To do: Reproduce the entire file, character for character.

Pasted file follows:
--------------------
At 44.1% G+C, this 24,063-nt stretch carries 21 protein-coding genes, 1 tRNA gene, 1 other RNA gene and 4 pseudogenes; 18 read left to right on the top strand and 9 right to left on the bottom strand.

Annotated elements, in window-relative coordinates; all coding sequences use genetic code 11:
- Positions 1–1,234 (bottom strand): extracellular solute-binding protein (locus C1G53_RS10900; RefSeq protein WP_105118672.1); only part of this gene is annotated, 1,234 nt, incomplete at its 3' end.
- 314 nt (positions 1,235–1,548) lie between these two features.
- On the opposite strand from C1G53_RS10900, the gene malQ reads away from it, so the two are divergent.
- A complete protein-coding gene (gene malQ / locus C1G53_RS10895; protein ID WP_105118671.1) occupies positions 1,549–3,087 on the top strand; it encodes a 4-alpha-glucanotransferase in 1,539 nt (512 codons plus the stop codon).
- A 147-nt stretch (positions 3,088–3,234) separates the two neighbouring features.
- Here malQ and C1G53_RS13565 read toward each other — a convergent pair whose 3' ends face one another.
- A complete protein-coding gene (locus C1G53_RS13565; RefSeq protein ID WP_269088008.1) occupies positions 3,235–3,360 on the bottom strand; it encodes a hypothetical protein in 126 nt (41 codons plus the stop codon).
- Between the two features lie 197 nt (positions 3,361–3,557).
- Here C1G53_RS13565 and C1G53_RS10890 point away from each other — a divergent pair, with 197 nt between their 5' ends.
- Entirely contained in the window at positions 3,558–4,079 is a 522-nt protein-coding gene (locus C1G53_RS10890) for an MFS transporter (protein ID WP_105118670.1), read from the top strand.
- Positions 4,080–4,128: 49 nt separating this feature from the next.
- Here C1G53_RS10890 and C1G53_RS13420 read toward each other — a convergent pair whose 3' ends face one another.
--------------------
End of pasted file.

At 44.1% G+C, this 24,063-nt stretch carries 21 protein-coding genes, 1 tRNA gene, 1 other RNA gene and 4 pseudogenes; 18 read left to right on the top strand and 9 right to left on the bottom strand.

Annotated elements, in window-relative coordinates; all coding sequences use genetic code 11:
- Positions 1–1,234 (bottom strand): extracellular solute-binding protein (locus C1G53_RS10900; RefSeq protein WP_105118672.1); only part of this gene is annotated, 1,234 nt, incomplete at its 3' end.
- 314 nt (positions 1,235–1,548) lie between these two features.
- On the opposite strand from C1G53_RS10900, the gene malQ reads away from it, so the two are divergent.
- A complete protein-coding gene (gene malQ / locus C1G53_RS10895; protein ID WP_105118671.1) occupies positions 1,549–3,087 on the top strand; it encodes a 4-alpha-glucanotransferase in 1,539 nt (512 codons plus the stop codon).
- A 147-nt stretch (positions 3,088–3,234) separates the two neighbouring features.
- Here malQ and C1G53_RS13565 read toward each other — a convergent pair whose 3' ends face one another.
- A complete protein-coding gene (locus C1G53_RS13565; RefSeq protein ID WP_269088008.1) occupies positions 3,235–3,360 on the bottom strand; it encodes a hypothetical protein in 126 nt (41 codons plus the stop codon).
- Between the two features lie 197 nt (positions 3,361–3,557).
- Here C1G53_RS13565 and C1G53_RS10890 point away from each other — a divergent pair, with 197 nt between their 5' ends.
- Entirely contained in the window at positions 3,558–4,079 is a 522-nt protein-coding gene (locus C1G53_RS10890) for an MFS transporter (protein ID WP_105118670.1), read from the top strand.
- Positions 4,080–4,128: 49 nt separating this feature from the next.
- Here C1G53_RS10890 and C1G53_RS13420 read toward each other — a convergent pair whose 3' ends face one another.